LYRIC gets go-ahead from SF planning panel for renovation project
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The Lavender Youth Recreation and Information Center has big changes in store for its famous purple house in the Castro, and on Thursday the LGBTQ youth nonprofit got the go-ahead from the San Francisco Planning Commission for the project.
The 6-0 vote October 8 on a conditional use authorization and a variance allows the queer youth center at 127 Collingwood Street to make major changes, which are scheduled to be completed by summer 2021, according to LYRIC's capital renovation program website.
As the Bay Area Reporter reported last December, the current configuration of LYRIC's house requires clients and visitors to climb a set of stairs to the first floor in order to gain access to the building.
Aiming to create a more accessible and visible access point, LYRIC is proposing to enclose a portion of the building's driveway by pushing out the ground floor facade to bring it flush with the rest of the building. In front would be a courtyard area.
According to the nonprofit agency, the renovation will result in a slight alteration to the front portion of LYRIC's building that improves its look and access.
Interior remodels of the main building's first floor and the rear building will allow the agency to provide expanded space for its youth programs, a new kitchen area, and additional spaces where staff can meet privately with clients. The rear yard patio between the two structures will also be reconfigured to provide better access and use of the space.
The conditional use authorization will also "expand the hours of operation, eliminate organized meal programs and neighborhood advisory council meetings, increase the number of clients served to 75, eliminate the age restriction of clients served, [and] increase the number of organized activities held at the subject property to 10 per year," according to a copy of the proposal.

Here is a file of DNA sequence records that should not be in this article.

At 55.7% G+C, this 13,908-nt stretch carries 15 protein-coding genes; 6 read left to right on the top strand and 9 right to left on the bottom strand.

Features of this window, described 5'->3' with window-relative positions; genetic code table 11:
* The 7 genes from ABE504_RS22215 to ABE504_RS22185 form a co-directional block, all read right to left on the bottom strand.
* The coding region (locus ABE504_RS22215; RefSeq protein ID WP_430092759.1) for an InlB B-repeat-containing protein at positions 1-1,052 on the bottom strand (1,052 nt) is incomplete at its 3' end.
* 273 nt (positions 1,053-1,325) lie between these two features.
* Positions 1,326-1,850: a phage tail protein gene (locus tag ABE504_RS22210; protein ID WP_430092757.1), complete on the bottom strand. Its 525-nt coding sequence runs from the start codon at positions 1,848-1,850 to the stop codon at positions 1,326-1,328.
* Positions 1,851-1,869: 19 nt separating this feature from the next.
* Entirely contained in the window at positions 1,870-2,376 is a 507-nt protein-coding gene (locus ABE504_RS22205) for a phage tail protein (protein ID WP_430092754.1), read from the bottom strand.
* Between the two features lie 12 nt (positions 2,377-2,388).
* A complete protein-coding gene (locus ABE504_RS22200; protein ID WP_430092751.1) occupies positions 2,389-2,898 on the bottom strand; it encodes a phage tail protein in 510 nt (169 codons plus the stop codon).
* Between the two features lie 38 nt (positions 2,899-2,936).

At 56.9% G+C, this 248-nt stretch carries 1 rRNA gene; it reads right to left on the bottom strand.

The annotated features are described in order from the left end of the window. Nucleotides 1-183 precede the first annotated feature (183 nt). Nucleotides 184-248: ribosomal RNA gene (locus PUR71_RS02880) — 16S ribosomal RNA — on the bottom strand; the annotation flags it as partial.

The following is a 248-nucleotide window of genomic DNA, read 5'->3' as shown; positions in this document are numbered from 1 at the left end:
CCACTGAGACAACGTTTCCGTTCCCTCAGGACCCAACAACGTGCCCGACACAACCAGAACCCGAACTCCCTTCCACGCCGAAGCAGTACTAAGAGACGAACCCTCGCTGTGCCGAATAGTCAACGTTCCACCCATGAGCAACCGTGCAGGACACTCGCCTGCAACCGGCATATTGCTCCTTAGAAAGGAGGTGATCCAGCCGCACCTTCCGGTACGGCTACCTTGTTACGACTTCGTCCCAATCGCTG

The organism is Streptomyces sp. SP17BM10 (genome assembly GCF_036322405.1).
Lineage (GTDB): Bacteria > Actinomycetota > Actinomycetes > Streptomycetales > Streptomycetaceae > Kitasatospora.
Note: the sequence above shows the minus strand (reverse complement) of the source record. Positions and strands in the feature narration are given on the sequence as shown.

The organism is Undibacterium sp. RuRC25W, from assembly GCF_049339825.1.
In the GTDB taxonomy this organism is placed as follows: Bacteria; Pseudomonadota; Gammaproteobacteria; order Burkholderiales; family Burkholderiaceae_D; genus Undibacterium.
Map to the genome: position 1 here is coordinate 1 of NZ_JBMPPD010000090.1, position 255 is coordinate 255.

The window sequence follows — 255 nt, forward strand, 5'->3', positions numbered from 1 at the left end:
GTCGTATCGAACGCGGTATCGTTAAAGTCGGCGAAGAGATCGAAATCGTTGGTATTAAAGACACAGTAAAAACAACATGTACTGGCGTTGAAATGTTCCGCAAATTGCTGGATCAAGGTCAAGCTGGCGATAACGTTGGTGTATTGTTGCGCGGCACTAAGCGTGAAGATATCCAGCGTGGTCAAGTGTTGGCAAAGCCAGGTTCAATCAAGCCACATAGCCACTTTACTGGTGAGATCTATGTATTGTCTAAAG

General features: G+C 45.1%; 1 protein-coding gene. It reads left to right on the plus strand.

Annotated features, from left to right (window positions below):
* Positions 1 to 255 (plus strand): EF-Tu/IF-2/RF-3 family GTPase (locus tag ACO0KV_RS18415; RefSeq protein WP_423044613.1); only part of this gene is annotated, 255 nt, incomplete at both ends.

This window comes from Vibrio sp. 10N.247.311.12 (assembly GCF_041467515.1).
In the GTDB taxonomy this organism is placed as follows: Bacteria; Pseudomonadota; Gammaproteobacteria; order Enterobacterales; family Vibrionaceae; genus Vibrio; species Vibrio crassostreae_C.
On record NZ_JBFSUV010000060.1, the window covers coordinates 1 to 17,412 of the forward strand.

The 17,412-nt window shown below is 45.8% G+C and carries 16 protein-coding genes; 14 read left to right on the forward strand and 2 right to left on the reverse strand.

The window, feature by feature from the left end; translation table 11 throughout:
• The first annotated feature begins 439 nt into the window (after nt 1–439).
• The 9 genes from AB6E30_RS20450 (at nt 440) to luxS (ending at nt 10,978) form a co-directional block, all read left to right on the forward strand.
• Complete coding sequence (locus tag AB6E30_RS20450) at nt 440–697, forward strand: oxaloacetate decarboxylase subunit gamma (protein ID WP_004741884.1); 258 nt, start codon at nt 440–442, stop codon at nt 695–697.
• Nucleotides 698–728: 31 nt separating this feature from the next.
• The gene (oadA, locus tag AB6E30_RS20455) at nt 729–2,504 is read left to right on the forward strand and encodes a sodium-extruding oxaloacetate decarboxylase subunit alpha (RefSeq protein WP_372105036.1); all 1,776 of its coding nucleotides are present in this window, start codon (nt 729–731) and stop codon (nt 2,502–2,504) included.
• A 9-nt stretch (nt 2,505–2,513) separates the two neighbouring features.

LYRIC Executive Director Jodi Schwartz laid out the proposal in a statement to the commission.
"As it exists now, the LYRIC facility is not meeting the needs of our youth, staff, and LYRIC programming. Youth arriving early to appointments or programming must often wander the neighborhood until their counseling session or group activity begins. Youth with urgent needs sometimes need to wait days to be seen as there are only two private meeting rooms," Schwartz said. "We are here today to ask for your support. LYRIC's proposal allows for a modest expansion within the same current footprint of our facility."
The proposal will create 44% more usable space in the building.
"These additional spaces will allow us to offer our youth the privacy they need," Schwartz said. "This is essential since so many of them have experienced violence, homelessness, and mental health challenges."
Several community members spoke in support of LYRIC, such as Terry Asten Bennett of Cliff's Variety on Castro Street, who said the organization is a good neighbor by shopping locally and giving queer youth a place "to be themselves, to learn, and to grow."
"We've had a relationship with LYRIC since it opened its doors in the early 1990s," she said. "LYRIC has been an important member of our community, created as a safe space for LGBTQ youth to get the services they need."
A neighbor called in to support the project, but to clarify he wanted LYRIC to pay for any damages to his house with its insurance.
"We don't want to delay the project. We don't want to stop the project," he said. "We just don't want problems with our house."
The project is also supported by the Castro Merchants, the Eureka Valley Neighborhood Association, gay state Senator Scott Wiener (D-San Francisco), and the GLBT Historical Society.
LYRIC needs $2 million for the capital renovation, according to Schwartz. As the B.A.R. reported last month, the organization received $200,000 in this year's city budget in the form of an add-back from gay District 8 Supervisor Rafael Mandelman's office.
"LYRIC is an anchor, they are embarking on a capital planning process, and so we included $200,000 for them," Mandelman said at the time. "They need a lot and this is a modest city contribution to that effort, which is for more than $200,000."
In an email to the B.A.R. October 8, Schwartz stated that LYRIC still needs permits from the Department of Building Inspection and that they are almost done raising the required funds.
"We are very close to being half way to raising the $2M goal of our capital campaign and have both institutional funders and individual donors in the queue to get us to our goal," Schwartz wrote in an email. "We hope to complete construction by summer 2021."
Updated, 10/8/20: This article has been updated with additional comments from Jodi Schwartz.
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